About the Book
The world of R has evolved substantially since its early days as a statistical computing language. As the field of data science has rocketed to the forefront of all areas of scientific and industry work, R has become the centerpiece language for doing data science. Through the contributions of a vibrant and highly active developer community, R has evolved to the point where it can be considered a software development language for developing robust, modular, and highly reusable software tools.
We begin by providing a rigorous introduction to the R language, and quickly move on to more advanced aspects like functional programming, object-oriented programming, building R packages, and software maintainence. We also discuss the development of custom visualization tools through packages like ggplot2 and ggmap.
This book is about using R to develop the tools for doing data science. Whether you are on a data science team or working by yourself as part of a community of developers or data scientists, you will find this book useful as a reference for the software development process in R. Throughout, we focus on the aspects of the R language that are relevant to developing code and tools that will be used by others.
Printed copies of the book are available from Lulu (coming soon).
About the Authors
Roger D. Peng is a Professor of Biostatistics at the Johns Hopkins Bloomberg School of Public Health where his research focuses on the development of statistical methods for addressing environmental health problems. He is the author of the popular book R Programming for Data Science and nine other books on data science and statistics. He is also the co-creator of the Johns Hopkins Data Science Specialization, the Simply Statistics blog where he writes about statistics for the public, the Not So Standard Deviations podcast with Hilary Parker, and The Effort Report podcast with Elizabeth Matsui. Roger is a Fellow of the American Statistical Association and is the recipient of the Mortimer Spiegelman Award from the American Public Health Association, which honors a statistician who has made outstanding contributions to public health. He can be found on Twitter and GitHub at @rdpeng.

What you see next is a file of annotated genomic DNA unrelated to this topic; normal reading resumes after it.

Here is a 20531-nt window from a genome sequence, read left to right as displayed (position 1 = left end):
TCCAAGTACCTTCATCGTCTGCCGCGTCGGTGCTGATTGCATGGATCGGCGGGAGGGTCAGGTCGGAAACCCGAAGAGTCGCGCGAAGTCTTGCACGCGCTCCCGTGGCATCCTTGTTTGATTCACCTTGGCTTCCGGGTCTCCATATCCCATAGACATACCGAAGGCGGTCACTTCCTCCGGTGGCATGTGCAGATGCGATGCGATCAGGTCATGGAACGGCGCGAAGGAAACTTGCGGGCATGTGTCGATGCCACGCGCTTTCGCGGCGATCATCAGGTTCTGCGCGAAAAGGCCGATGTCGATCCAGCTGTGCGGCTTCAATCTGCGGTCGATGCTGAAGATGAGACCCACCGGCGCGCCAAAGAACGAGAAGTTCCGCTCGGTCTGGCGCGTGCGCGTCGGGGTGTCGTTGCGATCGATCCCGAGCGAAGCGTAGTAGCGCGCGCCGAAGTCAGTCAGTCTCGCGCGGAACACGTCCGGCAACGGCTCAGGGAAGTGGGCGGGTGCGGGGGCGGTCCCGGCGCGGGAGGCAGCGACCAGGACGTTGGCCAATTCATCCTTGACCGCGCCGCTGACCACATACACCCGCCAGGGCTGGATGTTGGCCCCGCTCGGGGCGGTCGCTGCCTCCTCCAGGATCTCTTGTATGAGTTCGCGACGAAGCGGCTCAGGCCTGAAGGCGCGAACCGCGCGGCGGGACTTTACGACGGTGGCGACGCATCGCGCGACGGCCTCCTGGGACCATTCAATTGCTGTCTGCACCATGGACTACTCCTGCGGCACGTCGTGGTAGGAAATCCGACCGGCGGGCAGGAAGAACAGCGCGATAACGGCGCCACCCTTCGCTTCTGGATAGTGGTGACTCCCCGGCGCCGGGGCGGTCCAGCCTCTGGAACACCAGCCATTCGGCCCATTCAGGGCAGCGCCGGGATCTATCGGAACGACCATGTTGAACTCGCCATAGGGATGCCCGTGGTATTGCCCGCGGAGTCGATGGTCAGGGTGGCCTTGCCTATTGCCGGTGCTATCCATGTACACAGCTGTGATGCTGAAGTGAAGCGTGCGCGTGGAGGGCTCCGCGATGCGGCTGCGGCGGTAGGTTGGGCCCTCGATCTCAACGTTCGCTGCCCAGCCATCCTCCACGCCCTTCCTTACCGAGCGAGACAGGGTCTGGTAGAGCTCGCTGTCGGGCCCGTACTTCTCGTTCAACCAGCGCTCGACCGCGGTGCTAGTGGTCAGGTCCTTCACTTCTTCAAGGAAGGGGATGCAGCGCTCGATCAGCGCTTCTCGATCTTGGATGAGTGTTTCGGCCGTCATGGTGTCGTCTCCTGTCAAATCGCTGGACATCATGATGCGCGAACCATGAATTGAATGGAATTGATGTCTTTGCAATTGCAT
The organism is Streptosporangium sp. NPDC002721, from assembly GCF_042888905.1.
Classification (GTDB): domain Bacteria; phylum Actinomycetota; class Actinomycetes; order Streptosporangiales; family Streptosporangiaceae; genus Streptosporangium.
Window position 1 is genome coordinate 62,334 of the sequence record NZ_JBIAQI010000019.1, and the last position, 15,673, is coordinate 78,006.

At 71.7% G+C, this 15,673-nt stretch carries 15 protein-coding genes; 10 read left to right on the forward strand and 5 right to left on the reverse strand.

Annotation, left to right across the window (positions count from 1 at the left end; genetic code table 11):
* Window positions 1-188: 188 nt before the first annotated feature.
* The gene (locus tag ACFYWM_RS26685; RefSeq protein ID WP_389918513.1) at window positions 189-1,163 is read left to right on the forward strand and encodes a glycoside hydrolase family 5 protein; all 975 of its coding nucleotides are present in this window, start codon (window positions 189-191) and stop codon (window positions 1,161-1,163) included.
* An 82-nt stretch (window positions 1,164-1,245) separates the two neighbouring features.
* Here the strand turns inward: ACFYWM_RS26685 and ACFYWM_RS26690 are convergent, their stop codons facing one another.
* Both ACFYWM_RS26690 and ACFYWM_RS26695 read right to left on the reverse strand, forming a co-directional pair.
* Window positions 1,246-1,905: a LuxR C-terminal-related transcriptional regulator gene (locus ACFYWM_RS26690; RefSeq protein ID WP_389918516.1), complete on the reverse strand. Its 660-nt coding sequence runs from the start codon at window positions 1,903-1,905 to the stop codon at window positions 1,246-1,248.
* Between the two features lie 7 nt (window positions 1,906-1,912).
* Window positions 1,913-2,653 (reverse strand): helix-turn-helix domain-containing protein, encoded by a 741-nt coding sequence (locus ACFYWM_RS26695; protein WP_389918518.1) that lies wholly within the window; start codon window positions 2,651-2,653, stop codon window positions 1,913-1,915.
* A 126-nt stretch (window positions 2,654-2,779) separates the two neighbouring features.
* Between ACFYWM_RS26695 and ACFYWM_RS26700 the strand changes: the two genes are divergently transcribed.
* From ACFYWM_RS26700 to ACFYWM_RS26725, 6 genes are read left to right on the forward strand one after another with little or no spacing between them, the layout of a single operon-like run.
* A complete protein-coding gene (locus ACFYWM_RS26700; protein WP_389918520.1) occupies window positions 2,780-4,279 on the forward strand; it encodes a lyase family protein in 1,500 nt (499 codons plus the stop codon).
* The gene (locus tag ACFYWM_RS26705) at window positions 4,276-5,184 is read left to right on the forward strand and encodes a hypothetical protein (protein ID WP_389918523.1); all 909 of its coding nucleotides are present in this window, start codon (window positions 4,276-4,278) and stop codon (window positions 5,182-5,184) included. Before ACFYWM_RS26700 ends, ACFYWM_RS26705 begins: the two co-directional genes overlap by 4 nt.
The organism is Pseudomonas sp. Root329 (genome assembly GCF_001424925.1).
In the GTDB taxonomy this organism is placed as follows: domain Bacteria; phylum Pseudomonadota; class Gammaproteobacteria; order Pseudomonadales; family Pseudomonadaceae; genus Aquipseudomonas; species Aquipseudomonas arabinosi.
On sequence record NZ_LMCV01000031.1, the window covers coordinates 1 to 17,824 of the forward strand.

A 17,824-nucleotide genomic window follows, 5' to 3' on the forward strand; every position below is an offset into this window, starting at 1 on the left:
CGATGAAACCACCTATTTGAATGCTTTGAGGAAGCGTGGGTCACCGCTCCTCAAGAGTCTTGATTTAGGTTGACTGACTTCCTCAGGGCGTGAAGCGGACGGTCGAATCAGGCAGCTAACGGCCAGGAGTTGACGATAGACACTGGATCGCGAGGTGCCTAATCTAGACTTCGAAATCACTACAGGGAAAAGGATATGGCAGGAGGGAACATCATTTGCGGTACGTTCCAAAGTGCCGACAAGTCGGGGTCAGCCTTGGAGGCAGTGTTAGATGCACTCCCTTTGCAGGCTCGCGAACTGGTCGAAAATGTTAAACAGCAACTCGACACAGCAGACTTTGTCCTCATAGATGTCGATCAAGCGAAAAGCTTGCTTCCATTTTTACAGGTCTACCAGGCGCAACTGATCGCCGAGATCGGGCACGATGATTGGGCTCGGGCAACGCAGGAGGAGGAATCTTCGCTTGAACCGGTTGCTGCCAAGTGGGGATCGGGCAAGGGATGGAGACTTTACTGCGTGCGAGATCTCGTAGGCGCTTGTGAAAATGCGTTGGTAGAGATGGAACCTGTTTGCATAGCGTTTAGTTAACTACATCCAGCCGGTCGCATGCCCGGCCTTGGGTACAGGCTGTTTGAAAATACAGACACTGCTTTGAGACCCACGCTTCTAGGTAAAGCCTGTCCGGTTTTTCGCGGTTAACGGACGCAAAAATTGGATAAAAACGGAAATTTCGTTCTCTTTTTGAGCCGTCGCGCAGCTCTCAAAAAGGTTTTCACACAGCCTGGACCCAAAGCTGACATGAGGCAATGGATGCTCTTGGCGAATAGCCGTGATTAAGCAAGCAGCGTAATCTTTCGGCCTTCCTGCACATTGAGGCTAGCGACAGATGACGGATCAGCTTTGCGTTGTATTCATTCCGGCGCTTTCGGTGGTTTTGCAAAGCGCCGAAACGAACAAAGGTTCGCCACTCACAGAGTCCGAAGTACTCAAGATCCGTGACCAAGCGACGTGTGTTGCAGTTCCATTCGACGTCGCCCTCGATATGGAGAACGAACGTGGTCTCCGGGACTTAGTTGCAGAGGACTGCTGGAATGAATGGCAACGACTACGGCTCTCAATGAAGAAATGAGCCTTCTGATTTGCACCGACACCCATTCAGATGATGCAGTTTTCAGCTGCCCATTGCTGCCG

Sean Kross is a software developer in the department of Biostatistics at the Johns Hopkins Bloomberg School of Public Health. Sean's professional interests range between metagenomics, cybersecurity, and human-computer interaction. He is also the lead developer of the swirl, a software package designed to teach programming, statistics, and data science in an authentic programming environment. You can find Sean on Twitter and GitHub at @seankross.
Brooke Anderson is an Assistant Professor at Colorado State University in the Department of Environmental & Radiological Health Sciences, as well as a Faculty Associate in the Department of Statistics. She is also a member of the university’s Partnership of Air Quality, Climate, and Health and is a member of the editorial boards of Epidemiology and Environmental Health Perspectives. Previously, she completed a postdoctoral appointment in Biostatistics at Johns Hopkins Bloomberg School of Public and a PhD in Engineering at Yale University. Her research focuses on the health risks associated with climate-related exposures, including heat waves and air pollution, for which she has conducted several national-level studies. As part of her research, she has also published a number of open source R software packages to facilitate environmental epidemiologic research.